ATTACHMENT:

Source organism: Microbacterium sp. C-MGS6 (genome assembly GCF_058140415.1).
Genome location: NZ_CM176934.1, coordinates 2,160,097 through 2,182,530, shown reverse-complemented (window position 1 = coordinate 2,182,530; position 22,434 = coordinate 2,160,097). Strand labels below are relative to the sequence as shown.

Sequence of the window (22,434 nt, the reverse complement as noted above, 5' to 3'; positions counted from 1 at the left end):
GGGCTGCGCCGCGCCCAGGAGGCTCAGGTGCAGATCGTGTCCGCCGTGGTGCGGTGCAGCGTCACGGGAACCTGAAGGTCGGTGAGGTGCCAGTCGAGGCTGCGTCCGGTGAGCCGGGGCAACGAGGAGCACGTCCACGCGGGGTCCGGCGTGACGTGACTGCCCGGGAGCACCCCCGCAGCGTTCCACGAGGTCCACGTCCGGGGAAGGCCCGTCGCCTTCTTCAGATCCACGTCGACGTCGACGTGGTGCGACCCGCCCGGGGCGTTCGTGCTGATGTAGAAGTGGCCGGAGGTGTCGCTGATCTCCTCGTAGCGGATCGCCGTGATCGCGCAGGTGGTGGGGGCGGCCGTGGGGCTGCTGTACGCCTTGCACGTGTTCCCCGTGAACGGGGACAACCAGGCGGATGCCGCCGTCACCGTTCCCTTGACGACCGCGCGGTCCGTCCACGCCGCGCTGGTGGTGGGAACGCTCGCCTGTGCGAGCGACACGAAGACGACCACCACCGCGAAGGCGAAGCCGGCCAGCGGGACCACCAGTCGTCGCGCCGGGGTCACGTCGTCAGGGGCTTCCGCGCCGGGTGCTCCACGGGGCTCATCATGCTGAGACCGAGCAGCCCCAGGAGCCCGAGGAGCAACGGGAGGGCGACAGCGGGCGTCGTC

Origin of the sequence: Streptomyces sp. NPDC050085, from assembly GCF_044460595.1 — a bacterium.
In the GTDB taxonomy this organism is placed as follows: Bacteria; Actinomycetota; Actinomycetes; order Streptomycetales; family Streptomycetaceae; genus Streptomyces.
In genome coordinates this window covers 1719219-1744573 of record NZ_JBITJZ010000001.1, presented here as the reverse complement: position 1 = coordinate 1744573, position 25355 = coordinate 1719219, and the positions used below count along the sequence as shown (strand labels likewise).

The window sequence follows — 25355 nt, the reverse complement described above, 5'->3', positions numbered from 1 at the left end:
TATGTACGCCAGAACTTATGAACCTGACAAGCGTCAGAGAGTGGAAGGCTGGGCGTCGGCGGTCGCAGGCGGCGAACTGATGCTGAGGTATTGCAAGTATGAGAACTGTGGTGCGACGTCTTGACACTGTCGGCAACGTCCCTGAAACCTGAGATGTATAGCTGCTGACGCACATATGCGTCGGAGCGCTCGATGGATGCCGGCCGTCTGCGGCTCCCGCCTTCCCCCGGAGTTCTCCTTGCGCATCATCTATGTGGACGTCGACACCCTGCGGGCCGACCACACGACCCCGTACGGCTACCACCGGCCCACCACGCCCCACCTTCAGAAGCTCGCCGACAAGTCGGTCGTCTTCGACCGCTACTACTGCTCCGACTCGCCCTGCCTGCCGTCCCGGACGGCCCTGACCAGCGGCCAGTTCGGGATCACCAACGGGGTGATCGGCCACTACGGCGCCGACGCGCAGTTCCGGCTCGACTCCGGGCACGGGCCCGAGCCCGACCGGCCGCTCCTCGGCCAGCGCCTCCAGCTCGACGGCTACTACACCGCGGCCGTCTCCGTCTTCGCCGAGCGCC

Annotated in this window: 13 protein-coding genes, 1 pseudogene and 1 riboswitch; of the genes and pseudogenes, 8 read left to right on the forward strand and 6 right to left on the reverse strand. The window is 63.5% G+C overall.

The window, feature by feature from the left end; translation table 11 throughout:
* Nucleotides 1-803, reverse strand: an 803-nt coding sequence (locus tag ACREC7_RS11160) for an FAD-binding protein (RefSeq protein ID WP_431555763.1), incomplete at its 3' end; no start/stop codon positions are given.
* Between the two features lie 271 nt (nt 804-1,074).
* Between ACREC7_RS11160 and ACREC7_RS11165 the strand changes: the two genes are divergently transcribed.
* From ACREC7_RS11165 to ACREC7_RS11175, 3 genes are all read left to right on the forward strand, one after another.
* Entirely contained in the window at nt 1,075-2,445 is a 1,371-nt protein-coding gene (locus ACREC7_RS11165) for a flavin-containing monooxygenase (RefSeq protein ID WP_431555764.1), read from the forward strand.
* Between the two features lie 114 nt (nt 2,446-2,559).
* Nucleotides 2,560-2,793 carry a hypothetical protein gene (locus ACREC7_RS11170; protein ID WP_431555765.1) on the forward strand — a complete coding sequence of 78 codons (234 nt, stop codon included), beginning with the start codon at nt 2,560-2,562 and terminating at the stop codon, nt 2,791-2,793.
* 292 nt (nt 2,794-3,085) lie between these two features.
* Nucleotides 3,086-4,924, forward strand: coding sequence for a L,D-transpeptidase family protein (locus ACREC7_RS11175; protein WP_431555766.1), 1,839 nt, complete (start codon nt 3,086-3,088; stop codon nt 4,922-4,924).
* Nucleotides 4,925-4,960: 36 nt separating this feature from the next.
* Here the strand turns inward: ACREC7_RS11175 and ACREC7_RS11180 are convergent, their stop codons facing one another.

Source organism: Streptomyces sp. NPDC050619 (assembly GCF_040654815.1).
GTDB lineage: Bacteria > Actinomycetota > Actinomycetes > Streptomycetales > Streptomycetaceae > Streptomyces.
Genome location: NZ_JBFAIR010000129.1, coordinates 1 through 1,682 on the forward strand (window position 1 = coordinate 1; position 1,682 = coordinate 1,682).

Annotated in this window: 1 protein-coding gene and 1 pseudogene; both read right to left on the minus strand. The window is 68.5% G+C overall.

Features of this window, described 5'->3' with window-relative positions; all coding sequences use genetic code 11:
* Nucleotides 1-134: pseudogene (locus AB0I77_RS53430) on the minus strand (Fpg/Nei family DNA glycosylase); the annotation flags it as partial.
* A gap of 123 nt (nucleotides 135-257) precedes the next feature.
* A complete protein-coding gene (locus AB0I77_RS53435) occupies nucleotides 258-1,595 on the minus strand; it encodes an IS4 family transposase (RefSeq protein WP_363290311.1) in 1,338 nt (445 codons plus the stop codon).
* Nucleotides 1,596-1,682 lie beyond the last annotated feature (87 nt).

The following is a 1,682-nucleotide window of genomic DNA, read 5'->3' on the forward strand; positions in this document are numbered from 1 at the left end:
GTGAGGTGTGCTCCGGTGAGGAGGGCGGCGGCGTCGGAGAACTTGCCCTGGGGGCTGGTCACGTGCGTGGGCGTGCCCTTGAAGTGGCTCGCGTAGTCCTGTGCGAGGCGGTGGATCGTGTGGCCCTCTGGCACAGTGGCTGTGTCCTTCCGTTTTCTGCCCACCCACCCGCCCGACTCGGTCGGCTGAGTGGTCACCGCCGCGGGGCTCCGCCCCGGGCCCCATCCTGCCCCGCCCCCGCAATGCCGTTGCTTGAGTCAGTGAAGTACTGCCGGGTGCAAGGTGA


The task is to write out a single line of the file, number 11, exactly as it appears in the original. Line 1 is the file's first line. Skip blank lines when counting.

The window, feature by feature from the left end; translation table 11 throughout: